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Supreme Court: CBI inquiry into Jagan’s assets can continue

Supreme Court: CBI inquiry into Jagan’s assets can continue
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First Published: Fri, Jul 22 2011. 11 36 PM IST
Updated: Fri, Jul 22 2011. 11 36 PM IST
New Delhi/Hyderabad: The Supreme Court on Friday refused to stall a Central Bureau of Investigation (CBI) inquiry into the assets of Y.S. Jagan Mohan Reddy, a member of Parliament from Kadapa in Andhra Pradesh.
The Andhra Pradesh high court had ordered a CBI probe into Jagan Mohan Reddy’s assets on 12 July, after P. Shanker Rao, a minister in the Congress state government, alleged in two letters that Jagan Mohan Reddy’s assets were disproportionate to his income.
The court treated Rao’s letters as public interest litigations (PILs) and asked the CBI to file a report in two weeks.
Jagan Mohan Reddy, son of late Andhra Pradesh chief minister Y.S. Rajasekhara Reddy, formed the YSR Congress party after relations between him and the Congress soured after his father’s death.
YSR Congress will respect the court’s order, party member Ambati Rambabu said.
He added the Congress party and the state’s main opposition Telugu Desam Party (TDP) were out to destroy YSR Congress. “We want to establish the political conspiracy and bring it before the people through the courts.”
Congress Rajya Sabha member V. Hanumantha Rao said the inquiry will expose Jagan Mohan Reddy’s corrupt ways.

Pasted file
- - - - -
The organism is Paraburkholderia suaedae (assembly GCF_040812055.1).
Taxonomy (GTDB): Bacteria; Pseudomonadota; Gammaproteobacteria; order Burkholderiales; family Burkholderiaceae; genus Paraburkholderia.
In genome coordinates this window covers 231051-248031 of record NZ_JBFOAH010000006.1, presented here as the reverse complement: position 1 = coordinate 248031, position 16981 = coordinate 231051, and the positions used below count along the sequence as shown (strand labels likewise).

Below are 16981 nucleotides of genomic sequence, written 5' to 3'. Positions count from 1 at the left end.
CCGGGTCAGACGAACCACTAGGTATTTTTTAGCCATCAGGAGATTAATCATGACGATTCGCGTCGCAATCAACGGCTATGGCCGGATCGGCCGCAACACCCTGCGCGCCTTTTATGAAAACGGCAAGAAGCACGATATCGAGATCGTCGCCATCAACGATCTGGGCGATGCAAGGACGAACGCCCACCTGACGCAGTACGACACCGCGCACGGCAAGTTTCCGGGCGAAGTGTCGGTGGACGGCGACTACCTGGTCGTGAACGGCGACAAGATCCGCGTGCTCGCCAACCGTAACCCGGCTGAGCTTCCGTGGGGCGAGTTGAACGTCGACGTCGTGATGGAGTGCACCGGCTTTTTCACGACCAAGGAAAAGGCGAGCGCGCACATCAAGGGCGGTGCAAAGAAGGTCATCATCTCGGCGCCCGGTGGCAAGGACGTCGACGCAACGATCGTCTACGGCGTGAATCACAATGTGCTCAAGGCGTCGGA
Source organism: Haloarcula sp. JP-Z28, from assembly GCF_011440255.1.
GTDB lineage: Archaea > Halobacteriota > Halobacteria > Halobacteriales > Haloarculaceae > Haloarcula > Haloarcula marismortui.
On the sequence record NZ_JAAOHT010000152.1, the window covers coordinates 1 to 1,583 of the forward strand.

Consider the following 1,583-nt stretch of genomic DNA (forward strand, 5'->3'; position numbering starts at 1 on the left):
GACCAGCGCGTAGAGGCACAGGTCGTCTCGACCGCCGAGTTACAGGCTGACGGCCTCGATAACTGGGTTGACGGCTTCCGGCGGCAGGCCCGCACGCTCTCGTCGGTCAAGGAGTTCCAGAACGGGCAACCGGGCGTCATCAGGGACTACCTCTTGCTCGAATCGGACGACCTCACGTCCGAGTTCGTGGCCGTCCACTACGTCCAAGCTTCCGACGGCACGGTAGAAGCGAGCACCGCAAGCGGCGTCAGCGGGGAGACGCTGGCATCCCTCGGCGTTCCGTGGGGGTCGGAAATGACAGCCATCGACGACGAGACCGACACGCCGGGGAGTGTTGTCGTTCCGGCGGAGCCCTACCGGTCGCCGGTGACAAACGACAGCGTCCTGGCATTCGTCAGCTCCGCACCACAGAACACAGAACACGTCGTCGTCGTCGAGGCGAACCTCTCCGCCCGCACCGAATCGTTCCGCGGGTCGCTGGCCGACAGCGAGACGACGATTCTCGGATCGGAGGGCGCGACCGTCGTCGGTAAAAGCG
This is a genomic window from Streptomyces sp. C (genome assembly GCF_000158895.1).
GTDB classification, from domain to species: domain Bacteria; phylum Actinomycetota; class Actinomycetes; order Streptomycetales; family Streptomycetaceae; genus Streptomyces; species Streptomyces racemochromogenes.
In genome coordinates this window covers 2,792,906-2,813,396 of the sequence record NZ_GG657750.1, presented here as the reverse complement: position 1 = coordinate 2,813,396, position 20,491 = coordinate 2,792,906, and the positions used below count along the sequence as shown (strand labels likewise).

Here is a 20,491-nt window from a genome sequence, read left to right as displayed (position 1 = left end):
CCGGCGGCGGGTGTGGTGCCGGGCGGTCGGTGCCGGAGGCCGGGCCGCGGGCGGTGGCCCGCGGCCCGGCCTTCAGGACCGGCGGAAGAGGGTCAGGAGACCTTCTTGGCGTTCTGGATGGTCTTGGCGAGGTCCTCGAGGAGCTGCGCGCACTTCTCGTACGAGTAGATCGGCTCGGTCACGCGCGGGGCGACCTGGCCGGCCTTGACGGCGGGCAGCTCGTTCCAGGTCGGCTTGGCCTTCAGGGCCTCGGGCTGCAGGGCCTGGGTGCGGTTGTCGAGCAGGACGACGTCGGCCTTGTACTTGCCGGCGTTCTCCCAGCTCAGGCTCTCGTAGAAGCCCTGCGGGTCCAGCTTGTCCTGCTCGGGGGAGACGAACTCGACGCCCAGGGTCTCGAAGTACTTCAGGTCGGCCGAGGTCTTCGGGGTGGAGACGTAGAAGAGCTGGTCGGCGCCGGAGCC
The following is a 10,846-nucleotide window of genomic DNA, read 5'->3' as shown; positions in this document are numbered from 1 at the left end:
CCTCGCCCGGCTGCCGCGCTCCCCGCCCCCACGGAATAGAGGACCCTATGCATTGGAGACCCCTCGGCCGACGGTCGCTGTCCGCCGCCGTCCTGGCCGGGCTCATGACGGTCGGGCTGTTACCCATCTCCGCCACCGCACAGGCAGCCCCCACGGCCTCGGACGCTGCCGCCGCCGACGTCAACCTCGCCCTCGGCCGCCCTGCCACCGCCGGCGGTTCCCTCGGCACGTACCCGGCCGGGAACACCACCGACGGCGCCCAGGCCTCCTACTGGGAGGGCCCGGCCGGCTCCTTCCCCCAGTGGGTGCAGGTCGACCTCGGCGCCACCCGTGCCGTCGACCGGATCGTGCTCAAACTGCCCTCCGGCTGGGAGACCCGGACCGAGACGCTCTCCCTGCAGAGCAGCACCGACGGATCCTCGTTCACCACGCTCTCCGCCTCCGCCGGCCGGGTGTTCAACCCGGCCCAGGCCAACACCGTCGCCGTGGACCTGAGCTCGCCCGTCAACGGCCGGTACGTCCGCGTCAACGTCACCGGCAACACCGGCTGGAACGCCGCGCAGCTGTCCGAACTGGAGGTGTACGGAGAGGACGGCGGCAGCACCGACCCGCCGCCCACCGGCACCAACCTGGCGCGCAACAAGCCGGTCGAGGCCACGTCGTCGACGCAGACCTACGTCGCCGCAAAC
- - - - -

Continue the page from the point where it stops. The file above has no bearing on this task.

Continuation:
“If there was no illegal money involved in Y.S. Jagan’s businesses, why did he approach the Supreme Court?” said Payyavula Keshav, a TDP legislator.
Jagan Mohan Reddy’s counsel, Mukul Rohatgi, argued in the Supreme Court that this was a “political battle being fought in court”. He said the letters were written by an opponent of his client who had not provided any evidence to support his claims. “A letter was given and it was converted into a PIL. The court should verify what this man is saying. The court must prima facie satisfy itself that there is an offence causing genuine public harm,” Rohatgi said.
A bench comprising justices Dalveer Bhandari and Deepak Verma said the high court had the power to ask for an inquiry. and if there was no merit in Rao’s claims, the court could dismiss the matter.
Madabhushi Sridhar, professor at the Nalsar University of Law in Hyderabad, said it was difficult for the Supreme Court to interfere at this stage. “Generally, appellate courts do not interfere when preliminary investigation is going on.”
Sridhar said Jagan Mohan Reddy has been wrongly advised. “In fact, by rushing (to the Supreme Court), he is giving another message.”
On 20 July, PTI reported that the CBI had issued notices to 20 firms believed to have invested in entities owned by Jagan Mohan Reddy. The news agency also reported that representatives who appeared before the CBI included a senior official of Jagati Publications Ltd, which is promoted by Jagan Mohan Reddy.
nikhil.k@livemint.com
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First Published: Fri, Jul 22 2011. 11 36 PM IST